As several companies have learned the hard way over the past few
months, many things can result from having a presence on social
media – and a lot of them aren’t good for business.
Social media presents necessary but treacherous terrain for
companies: Many brands must maintain an active presence to remain
relevant and compete in the marketplace, but misuse, or even
perceived misuse, presents hazards that can attract U.S. Securities
and Exchange Commission investigations and shareholder
A recent lawsuit, filed against Tesla Inc. on March 11,
showcases the legal perils that can follow missteps on social
In 2018, Tesla founder and CEO Elon Musk made headlines with a
series of splashy tweets in which he mentioned plans to take the
company private, target goals for Tesla’s upcoming production
of electric cars and solar roofs, and his opinion that Tesla’s
stock price was too high.
Three years later, the fallout continues, as a stockholder has
filed a derivative action claiming that Musk’s tweets caused
Tesla’s stock price to plummet and alleging that he and the
board of directors breached fiduciary duties owed to the
The complaint also claims that Tesla canceled its directors and
officers liability insurance policy – and Musk himself is
personally indemnifying Tesla’s directors against liability
arising from their service on the board.2
For companies without billionaire CEOs willing and able to
personally indemnify their directors, D&O insurance represents
the only financial protection for securities lawsuits.
Derivative Securities Lawsuit Filed Against Tesla’s
Directors for Breach of Fiduciary Duties
The events giving rise to the stockholder’s lawsuit go back
to 2018, when Musk made a series of controversial tweets.
The stockholder alleges that Tesla uses Musk’s personal
Twitter account to announce material information to the public
about the company and its products and services, including
forward-looking guidance regarding Tesla’s financial metrics
and key nonfinancial information such as production forecasts,
production achievements and new product releases.3
The complaint goes on to allege that Musk tweeted that he was
“considering taking Tesla private at$420” with
“[f]unding secured.”4 However, by the close of
trading the next day, Tesla’s stock price allegedly dropped
because its board of directors issued a press release stating that
it was investigating Musk’s tweet but did not confirm that
funding had been secured for any going-private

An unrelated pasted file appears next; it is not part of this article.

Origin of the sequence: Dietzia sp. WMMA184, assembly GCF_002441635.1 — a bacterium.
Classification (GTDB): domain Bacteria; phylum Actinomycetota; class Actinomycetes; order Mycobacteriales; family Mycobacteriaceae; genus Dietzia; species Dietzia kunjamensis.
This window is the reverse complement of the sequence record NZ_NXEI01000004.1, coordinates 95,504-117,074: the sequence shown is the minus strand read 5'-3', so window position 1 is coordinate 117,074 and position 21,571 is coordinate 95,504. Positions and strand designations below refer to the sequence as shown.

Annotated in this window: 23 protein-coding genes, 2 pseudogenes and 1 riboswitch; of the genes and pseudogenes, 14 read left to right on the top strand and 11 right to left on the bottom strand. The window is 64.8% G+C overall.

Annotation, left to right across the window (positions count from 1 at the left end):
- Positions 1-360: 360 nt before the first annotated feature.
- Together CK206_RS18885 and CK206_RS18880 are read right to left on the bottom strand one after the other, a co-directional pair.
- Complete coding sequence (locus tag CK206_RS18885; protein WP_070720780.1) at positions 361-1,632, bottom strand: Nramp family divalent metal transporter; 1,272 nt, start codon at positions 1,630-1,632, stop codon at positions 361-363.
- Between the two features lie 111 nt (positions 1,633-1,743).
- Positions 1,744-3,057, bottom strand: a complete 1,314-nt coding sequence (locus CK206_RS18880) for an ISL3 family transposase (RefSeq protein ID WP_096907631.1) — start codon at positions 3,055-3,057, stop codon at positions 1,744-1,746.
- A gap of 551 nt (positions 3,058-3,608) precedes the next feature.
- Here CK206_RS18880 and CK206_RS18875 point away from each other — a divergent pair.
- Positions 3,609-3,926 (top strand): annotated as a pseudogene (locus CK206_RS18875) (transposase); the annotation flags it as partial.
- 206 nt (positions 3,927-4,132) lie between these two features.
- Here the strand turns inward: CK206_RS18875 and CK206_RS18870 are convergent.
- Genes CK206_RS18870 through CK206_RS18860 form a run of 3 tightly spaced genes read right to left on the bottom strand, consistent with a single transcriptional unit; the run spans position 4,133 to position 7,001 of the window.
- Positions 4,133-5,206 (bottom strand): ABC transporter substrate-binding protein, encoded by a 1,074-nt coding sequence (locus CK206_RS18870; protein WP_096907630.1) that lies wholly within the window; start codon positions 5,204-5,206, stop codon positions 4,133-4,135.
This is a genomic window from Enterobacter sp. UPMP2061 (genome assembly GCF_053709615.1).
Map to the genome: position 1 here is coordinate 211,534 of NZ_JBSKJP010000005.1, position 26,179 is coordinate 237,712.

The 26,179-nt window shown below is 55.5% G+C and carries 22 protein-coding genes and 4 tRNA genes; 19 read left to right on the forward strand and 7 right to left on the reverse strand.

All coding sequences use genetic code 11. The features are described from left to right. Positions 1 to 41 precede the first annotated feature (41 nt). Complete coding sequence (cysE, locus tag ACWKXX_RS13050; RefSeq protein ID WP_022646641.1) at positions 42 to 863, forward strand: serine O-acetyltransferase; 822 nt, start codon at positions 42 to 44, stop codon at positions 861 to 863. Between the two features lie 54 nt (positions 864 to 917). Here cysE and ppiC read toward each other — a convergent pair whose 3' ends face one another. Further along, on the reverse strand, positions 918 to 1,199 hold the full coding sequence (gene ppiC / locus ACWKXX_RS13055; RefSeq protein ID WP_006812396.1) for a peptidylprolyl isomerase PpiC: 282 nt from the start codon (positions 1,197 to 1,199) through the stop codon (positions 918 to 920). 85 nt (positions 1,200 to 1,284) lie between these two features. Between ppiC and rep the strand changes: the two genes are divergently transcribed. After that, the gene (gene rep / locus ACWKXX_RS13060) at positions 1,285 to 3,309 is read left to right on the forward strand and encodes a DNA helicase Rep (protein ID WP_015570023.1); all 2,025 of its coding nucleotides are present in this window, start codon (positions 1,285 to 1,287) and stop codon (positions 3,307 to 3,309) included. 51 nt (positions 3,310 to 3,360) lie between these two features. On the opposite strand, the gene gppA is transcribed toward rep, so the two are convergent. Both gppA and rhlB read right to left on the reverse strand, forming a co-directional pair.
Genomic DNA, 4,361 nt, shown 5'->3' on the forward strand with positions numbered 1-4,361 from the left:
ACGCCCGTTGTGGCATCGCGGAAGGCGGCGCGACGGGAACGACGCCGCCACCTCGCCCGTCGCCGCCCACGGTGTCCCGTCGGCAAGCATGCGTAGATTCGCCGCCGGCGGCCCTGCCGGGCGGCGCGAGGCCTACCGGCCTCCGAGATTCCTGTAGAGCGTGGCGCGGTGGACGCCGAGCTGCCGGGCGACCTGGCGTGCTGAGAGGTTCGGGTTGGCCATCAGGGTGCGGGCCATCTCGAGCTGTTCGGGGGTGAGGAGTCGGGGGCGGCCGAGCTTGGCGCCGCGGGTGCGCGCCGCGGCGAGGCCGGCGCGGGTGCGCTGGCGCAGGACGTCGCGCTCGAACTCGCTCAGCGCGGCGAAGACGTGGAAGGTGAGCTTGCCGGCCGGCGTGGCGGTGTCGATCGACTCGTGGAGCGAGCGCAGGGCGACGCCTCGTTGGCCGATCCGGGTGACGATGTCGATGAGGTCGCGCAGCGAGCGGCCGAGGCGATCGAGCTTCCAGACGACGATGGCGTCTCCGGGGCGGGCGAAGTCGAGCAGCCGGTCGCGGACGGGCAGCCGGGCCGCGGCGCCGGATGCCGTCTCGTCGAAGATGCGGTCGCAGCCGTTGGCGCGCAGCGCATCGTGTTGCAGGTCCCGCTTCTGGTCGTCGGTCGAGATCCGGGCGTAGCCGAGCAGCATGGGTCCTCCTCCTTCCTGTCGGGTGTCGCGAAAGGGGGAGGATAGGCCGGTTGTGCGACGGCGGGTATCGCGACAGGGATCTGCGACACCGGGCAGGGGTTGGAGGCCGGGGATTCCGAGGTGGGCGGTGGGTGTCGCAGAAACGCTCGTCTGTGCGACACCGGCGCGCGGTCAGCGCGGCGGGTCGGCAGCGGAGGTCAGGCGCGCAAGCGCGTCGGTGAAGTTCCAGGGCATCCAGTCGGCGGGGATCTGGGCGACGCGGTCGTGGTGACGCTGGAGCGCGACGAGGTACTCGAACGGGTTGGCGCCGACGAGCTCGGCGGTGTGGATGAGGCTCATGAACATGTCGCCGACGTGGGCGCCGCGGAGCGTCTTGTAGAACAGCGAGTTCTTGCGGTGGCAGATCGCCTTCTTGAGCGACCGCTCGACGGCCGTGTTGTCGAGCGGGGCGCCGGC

The stockholder alleges that a few days later, Musk then doubled
down on his claims by tweeting that
he was working with The Goldman Sachs Group Inc. and other
financial advisers on the proposal to take Tesla
Media reports later contradicted Musk’s claims that he had
retained financial advisers, which further caused Tesla’s stock
price to drop.7 Two days later, the SEC allegedly
subpoenaed Tesla regarding Musk’s tweets, causing the stock
price to sink further.8
The stockholder further alleges that Musk’s tweets were
false and misleading, as neither he nor Tesla had lined up the
financing necessary to take the company private.9 The
complaint also claims that Musk’s tweets drew unwanted
attention from the SEC, which filed a complaint charging Musk with
Two days later, Musk and Tesla entered into settlements
requiring that Tesla implement mandatory procedures regarding the
oversight of the company’s social media communications,
including Twitter posts by Musk; Musk step down as Tesla’s
chairman and be replaced by an independent one; and Musk and Tesla
each pay a $20 million penalty.11
Musk then allegedly continued to flout the SEC’s authority,
tweeting that the $20 million fine was worth it.12
Despite’s Tesla’s implementation of a policy prohibiting
executives from issuing written communications that contain
information material to Tesla’s stockholders without prior
approval, the stockholder claims that in 2019, Musk returned to
Twitter and announced that “Tesla made 0 cars in 2011, but
will make around 500k in 2019.”13
The complaint alleges that Musk tweeted this information without
prior approval, once again incurring the wrath of the SEC, which
filed a motion for a show-cause order seeking to hold Musk in
contempt for violating the settlement agreement.14
This contempt motion allegedly resulted in a revised settlement
agreement requiring Tesla to amend its policy and force Musk to get
written preapproval before posting any information about
Tesla’s production, sales or delivery numbers that the company
had not previously published via preapproved written
Yet within three months, Musk tweeted that Tesla would produce
1,000 solar roofs per week by the end of 2019, also allegedly
without prior approval.16 Musk also tweeted that “Tesla stock is too high [in my opinion].”17
The stockholder alleges that this tweet caused Tesla’s stock
price to drop nearly 10% in the following hours, destroying almost
$14 billion in Tesla’s market capitalization.18
The complaint brings causes of action against both Musk and
Tesla’s board of directors for allegedly breaching their
fiduciary duties of due care, good faith and loyalty.19
Specifically, the complaint alleges that Tesla’s board failed
to appoint an independent general counsel who would rein in Musk,
instead allowing him to install loyalists who failed to implement
The stockholder also claims that Tesla canceled its D&O
policy for the 2019-20 year due to high
premiums (caused by Musk’s erratic behavior and the board’s
failure to oversee his misconduct) and instead, Musk himself
personally indemnifies Tesla’s directors for personal liability
arising from their service on Tesla’s board.21
While this arrangement may work for Tesla, companies without
billionaire CEOs willing to personally indemnify their directors
can nonetheless protect themselves from similar stock drop claims
with D&O insurance policies.
D&O Policies Cover Stock Drop Lawsuits and Alleged Breaches
of Fiduciary Duties
Public company D&O policies cover a wide range of claims